To learn a bit more about Oregon truffles and even information on the 2010 Oregon Truffle Festival, visit: http://www.oregontrufflefestival.com/tickets.html.



Cutting Mangoes

There's a place close to my office where I venture to often to grab a fresh salad and a side of fruit. The place is called Salad World and I remember one day, not too long ago, when I included some fresh chunks of mango in my little fruit cup.

The flavor was amazing. And the texture? The most perfect ever. I've always had a tough time purchasing perfect mangoes. For me they're usually too hard and a bit more on the bitter side than I'd prefer. I've even tried allowing them to develop for a few extra days in a paper bag on the counter: still no luck.

My other challenge with mangoes? Cutting them. Every time I place a mango on a cutting board and reach for my chef's knife, my mind is suddenly taken back to chef Tina's International Cuisine class where she showed me, and I'm sure more than once, how to successfully cut up a mango. I was baffled, as were many of my peers in class. Do you peel the outside first? I tried to slice through with my knife, but it gets stuck in the middle. Chaos. And even to this day, I continue to consider it a roadblock. Apparently her excellent instructions did not stick to my poor memory.

The other day I asked my fellow Facebook friends how they cut up a mango. I received a few responses from some good friends which led me to believe that I could soon be on to successful cutting of the one mango I had sitting on my kitchen counter.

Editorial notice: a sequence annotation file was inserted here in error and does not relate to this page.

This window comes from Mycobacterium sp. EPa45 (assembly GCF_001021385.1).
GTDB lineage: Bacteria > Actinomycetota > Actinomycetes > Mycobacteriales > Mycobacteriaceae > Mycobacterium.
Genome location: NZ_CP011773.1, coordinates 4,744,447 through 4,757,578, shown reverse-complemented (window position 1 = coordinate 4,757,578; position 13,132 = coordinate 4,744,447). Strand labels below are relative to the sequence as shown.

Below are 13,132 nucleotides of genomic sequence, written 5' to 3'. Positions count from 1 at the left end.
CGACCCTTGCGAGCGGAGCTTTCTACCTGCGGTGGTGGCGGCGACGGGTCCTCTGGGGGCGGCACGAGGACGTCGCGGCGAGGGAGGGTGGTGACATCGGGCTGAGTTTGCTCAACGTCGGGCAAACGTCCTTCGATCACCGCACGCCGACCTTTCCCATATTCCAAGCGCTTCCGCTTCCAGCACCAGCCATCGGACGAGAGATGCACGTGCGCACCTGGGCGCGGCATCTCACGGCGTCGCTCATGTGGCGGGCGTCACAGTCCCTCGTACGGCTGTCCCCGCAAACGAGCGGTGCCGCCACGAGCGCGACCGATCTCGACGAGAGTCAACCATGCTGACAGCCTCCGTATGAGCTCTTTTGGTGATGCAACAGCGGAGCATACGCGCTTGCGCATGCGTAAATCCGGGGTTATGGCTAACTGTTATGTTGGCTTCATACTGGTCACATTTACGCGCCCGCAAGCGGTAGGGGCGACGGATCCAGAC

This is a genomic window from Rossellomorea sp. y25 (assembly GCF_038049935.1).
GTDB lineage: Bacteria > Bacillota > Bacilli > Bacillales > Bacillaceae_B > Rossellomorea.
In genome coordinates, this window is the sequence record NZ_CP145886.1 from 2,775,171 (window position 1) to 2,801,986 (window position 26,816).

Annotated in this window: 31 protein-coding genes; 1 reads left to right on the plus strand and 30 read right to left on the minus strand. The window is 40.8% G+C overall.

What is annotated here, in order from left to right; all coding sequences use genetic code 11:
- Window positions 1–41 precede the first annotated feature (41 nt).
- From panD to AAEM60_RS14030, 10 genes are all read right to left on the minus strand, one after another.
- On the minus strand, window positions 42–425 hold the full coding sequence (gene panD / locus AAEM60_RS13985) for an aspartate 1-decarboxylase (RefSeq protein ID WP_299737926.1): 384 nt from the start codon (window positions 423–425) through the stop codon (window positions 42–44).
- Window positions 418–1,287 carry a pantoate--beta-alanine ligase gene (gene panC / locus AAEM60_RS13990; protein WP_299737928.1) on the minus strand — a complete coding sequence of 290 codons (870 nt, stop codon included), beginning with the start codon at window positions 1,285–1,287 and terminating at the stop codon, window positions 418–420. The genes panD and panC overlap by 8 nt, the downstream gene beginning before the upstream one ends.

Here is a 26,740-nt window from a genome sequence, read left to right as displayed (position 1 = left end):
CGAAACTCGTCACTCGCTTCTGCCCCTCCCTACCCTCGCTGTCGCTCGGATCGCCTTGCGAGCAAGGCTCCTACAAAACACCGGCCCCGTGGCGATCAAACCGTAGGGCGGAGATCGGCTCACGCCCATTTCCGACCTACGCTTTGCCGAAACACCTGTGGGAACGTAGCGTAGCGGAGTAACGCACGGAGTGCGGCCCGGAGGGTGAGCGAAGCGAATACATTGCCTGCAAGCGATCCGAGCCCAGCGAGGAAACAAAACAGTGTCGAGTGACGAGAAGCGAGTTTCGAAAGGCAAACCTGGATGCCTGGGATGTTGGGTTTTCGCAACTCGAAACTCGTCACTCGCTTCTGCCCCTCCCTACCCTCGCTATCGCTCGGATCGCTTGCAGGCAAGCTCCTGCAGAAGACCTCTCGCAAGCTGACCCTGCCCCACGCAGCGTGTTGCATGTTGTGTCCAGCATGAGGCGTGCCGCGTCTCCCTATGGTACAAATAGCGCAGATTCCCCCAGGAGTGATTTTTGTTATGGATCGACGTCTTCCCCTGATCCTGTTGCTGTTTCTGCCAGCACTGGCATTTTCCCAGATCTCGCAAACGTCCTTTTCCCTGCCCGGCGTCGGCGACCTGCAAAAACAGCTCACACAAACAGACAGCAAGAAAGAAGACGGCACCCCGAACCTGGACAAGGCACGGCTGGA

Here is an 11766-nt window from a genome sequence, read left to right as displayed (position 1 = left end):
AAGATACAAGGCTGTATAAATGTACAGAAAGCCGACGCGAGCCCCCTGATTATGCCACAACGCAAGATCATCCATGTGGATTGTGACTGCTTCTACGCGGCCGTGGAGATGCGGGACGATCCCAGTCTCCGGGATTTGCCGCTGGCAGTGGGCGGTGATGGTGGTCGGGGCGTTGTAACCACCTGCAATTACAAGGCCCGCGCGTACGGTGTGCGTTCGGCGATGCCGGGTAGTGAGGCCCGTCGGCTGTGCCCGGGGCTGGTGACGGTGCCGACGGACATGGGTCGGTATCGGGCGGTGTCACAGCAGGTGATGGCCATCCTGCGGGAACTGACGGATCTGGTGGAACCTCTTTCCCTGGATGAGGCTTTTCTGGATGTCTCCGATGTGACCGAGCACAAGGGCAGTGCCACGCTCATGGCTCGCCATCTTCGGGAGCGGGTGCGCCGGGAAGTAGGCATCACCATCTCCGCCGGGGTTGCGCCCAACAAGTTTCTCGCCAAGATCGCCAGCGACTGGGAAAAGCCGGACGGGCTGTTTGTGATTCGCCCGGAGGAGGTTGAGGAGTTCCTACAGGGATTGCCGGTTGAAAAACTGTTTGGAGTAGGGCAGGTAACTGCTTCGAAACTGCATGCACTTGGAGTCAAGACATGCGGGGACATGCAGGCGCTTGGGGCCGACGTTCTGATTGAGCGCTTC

Angela confessed right away: "I get the frozen chunks from Costco. Lazy, huh?"
Well, not totally. I responded by saying I too often purchase a bag of the frozen cubes for my morning protein shakes.

Martin added in: "Start by peeling the outside with a potato peeler, works every time."

Carrie chimed: "I cut them in half, cut the yummy insides in a checker board pattern, push on the outside skin to pop it inside out and cut off the chunks."
Ok, that just sounds absolutely logical and way too easy!

Denise supported Carrie's system, but said she cuts hers: "In thirds."

But how do they cut all the way through? That is my big problem. Denise said by using a bigger or sharper knife or giving it an extra day or two of ripening.

Well ok then. I was ready to go.

So I took my mango and placed it on the cutting board. I grabbed my chef's knife and introduced the two. And away I cut. I will be honest, I think this mango actually sat a little too long, but that means it should have been easier to cut, right? Not so my friends.

Honest, I tried with all my might, but there was no way that knife was getting through. Is it not sharp enough? That would be a disgrace! Did I not allow it to mature in its brown paper bag long enough? The skin was beginning to wrinkle, how much longer did it need?

I didn't spend too much time and energy trying to cut through and carve out perfect-looking orange cubes, but instead went my normal route: I stand mine on it's head and run my knife in a curving motion from top to bottom. Similar to how some might peel an apple I guess. This delivers longer slices versus cubes.

In any case it was absolutely delicious; almost up to snuff with Salad World's amazing mangoes.

So as my case has always been to be on an exploration of the culinary world I will happily add mangoes to my list for both finding those which are perfectly ripe, as well as playing around with the best ways to dive in a savor the gorgeous fruit.

Let the adventures and exploration continue.